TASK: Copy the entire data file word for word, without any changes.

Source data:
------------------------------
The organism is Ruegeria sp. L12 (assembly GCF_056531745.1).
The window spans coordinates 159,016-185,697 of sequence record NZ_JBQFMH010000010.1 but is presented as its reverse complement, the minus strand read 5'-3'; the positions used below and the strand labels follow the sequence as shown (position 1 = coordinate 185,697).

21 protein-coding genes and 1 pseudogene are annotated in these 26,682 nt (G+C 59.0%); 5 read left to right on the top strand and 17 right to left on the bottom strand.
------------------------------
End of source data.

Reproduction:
The organism is Ruegeria sp. L12 (assembly GCF_056531745.1).
The window spans coordinates 159,016-185,697 of sequence record NZ_JBQFMH010000010.1 but is presented as its reverse complement, the minus strand read 5'-3'; the positions used below and the strand labels follow the sequence as shown (position 1 = coordinate 185,697).

21 protein-coding genes and 1 pseudogene are annotated in these 26,682 nt (G+C 59.0%); 5 read left to right on the top strand and 17 right to left on the bottom strand.